The Deadly Silence in Trifles
While reading Susan Glaspell's play Trifles, the use of characters, descriptive language, and symbolism teaches the audience that one person's home and one person's way of living can also be an introduction to one person's private hell. Throughout the play, discoveries are made to teach the audience that maybe things are not what they seem and that sometimes people must take a deeper look into what is around them.
Mrs. Hale, Mrs. Peters, the county attorney, and the sheriff are the four main characters of the play that introduce the audience to the crime that has just been committed. The sheriff and Mrs. Peters are married so the audience also learns from these characters and their interactions what is expected out of a wife. These four characters, while showing the audience, the house, and the background of the murder, teach the audience how society was acting at that time and what was expected from the opposite sex. While the men are talking, they start to listen to Mrs. Hale and Mrs. Peters in the room and their bickering over preservatives. One of the men even says, "Well, women are used to worrying over such trifles" (6). When the county attorney makes this statement, the women become aware that the men are listening to the words that they are saying but the men do not really care about the women's opinions and continue their mocking discussion. This behavior reminds Mrs. Hale of Mrs. Wright and her husband.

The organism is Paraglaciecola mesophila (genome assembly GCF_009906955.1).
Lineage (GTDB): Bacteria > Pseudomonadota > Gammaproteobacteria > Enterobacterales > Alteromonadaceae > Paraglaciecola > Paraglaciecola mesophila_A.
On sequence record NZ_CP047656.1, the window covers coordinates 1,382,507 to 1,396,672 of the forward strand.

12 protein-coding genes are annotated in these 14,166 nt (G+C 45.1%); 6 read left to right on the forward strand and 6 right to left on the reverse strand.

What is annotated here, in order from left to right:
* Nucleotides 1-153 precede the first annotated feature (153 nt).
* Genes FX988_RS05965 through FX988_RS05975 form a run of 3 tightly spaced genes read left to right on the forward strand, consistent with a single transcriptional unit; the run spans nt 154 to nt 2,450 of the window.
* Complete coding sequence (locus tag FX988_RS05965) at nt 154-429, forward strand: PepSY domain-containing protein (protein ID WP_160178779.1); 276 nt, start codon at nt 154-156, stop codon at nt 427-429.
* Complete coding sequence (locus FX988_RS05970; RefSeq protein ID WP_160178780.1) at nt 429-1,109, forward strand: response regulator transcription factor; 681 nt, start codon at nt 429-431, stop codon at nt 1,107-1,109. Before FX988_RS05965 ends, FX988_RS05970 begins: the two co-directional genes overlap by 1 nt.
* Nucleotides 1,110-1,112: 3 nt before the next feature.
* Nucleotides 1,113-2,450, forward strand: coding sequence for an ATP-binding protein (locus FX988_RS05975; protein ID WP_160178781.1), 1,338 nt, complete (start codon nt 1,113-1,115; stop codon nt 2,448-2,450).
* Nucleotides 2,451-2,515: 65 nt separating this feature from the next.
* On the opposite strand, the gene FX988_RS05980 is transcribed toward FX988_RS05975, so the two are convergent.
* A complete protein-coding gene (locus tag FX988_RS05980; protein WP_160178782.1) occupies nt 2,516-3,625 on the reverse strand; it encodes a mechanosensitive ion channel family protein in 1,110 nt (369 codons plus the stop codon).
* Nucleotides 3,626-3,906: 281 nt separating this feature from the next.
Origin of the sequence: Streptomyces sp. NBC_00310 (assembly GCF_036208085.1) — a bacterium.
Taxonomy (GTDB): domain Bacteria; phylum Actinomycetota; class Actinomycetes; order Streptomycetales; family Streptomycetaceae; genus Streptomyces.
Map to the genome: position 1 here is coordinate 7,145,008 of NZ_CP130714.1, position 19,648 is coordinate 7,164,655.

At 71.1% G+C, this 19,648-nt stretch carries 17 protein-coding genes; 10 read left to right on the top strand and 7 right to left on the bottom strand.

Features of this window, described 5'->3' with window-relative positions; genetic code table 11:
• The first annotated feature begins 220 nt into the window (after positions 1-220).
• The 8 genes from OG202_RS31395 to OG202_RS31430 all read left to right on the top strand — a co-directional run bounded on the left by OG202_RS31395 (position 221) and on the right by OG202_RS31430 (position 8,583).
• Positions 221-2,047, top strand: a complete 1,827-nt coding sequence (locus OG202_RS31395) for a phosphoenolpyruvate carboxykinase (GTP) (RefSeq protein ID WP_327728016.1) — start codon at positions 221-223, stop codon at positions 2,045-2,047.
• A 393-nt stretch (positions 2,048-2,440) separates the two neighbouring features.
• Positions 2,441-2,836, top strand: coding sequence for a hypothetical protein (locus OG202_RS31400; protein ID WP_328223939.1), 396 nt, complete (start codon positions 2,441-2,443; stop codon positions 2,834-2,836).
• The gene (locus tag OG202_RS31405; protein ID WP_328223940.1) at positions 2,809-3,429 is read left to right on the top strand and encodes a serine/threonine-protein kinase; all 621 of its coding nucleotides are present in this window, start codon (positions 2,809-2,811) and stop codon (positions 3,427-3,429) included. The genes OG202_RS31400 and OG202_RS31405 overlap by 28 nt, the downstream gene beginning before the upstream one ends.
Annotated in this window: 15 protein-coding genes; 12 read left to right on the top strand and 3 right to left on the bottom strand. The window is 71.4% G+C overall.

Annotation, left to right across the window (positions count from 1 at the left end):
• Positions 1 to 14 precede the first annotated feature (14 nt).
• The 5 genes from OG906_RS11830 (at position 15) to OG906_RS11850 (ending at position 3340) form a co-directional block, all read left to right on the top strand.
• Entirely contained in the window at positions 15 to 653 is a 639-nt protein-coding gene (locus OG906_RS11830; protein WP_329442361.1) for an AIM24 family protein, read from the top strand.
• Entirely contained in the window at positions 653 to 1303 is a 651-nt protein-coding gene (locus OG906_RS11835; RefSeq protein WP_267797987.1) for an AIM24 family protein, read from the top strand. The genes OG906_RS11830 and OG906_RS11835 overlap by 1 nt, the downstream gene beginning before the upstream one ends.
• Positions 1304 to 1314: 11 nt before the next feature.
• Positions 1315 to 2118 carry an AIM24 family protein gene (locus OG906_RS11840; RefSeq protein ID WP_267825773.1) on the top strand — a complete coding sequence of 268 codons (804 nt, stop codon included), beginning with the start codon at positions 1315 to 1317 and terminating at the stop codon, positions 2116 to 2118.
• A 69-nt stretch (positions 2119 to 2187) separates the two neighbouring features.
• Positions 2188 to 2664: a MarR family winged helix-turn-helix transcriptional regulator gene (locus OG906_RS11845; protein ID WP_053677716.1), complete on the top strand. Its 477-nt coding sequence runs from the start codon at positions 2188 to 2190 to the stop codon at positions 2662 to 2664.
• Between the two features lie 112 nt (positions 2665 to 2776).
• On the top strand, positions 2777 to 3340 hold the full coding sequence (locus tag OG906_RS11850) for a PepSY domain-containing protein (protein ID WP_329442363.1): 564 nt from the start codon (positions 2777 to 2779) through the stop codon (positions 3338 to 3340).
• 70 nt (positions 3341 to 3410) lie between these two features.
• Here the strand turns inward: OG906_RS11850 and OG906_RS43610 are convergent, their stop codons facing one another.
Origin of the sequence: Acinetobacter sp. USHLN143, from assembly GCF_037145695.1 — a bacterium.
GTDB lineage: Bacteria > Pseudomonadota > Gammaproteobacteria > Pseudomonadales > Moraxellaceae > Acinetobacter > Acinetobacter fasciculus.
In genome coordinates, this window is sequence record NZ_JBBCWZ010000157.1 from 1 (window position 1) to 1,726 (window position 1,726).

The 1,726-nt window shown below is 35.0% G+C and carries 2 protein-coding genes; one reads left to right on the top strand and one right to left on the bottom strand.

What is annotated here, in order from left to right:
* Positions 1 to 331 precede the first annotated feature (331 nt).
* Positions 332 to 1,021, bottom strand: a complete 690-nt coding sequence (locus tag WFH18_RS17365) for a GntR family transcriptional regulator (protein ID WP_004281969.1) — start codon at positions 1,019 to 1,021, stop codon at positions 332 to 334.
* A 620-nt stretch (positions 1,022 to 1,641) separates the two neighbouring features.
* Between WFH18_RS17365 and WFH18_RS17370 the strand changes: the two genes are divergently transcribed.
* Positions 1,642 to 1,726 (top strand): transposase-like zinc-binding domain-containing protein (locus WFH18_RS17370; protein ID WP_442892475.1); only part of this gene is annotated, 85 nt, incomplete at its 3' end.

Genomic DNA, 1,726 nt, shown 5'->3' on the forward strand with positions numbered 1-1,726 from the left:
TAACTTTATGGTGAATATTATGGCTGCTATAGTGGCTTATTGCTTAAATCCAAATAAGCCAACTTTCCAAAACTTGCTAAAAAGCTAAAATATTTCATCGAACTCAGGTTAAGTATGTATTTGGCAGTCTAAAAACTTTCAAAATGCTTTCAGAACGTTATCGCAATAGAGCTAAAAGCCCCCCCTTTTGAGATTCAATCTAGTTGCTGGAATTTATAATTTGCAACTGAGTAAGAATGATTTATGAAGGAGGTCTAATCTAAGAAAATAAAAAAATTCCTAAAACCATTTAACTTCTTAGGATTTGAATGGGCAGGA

Mrs. Hale has memories of Mrs. Wright and the way she used to be before her marriage to Mr. Wright. She feels ashamed that she did not help Mrs. Wright and says, "I might have known she needed help! I know how things can be--for women... We live close together and we live far apart. We all go through the same things--it's all just a different kind of same thing" (13). Her statement expresses to the audience that sometimes we need to take a deeper look at what is around us and see if help is needed.
In the play, descriptive language teaches the audience more about the surroundings than what the characters are actually saying to one another. "I've not been in this house--it's more than a year" (6), Mrs. Hale tells the county attorney. It is a very run down house, and the audience discovers there are no signs of anyone really ever being happy. The kitchen is dirty, and the women begin to feel uneasy about being in a house where there is nothing but darkness and coldness. The darkness is to signify how alone and empty Mrs. Wright was feeling while living with her husband. Mrs. Wright did not feel wanted, and she felt like all hope was lost which the audience recognizes with the help of Mrs. Hale's saying, "...he was a hard man, Mrs. Peters. Just to pass the time of day with him. Like a raw wind that gets to the bone" (11). Mrs. Hale conveys these important details to Mrs. Peters,...